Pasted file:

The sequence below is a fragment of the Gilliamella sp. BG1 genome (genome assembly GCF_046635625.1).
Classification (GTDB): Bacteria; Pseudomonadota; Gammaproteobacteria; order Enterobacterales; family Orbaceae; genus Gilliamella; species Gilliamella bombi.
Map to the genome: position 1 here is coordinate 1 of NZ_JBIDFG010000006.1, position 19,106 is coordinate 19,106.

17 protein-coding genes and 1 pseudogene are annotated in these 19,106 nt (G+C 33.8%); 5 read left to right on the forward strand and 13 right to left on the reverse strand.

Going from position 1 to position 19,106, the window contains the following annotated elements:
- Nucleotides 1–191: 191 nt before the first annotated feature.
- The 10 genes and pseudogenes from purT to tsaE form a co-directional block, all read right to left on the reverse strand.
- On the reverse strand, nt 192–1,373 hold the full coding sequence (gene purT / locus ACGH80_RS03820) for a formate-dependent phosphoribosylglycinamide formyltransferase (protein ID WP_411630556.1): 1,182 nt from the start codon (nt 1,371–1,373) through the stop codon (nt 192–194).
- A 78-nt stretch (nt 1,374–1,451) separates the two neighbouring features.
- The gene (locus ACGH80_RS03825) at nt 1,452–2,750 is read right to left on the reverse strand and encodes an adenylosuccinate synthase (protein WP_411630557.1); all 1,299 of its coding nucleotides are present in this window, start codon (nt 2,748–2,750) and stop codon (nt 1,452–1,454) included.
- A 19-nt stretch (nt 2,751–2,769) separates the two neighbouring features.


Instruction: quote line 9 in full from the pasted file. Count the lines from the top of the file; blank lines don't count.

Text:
- A 78-nt stretch (nt 1,374–1,451) separates the two neighbouring features.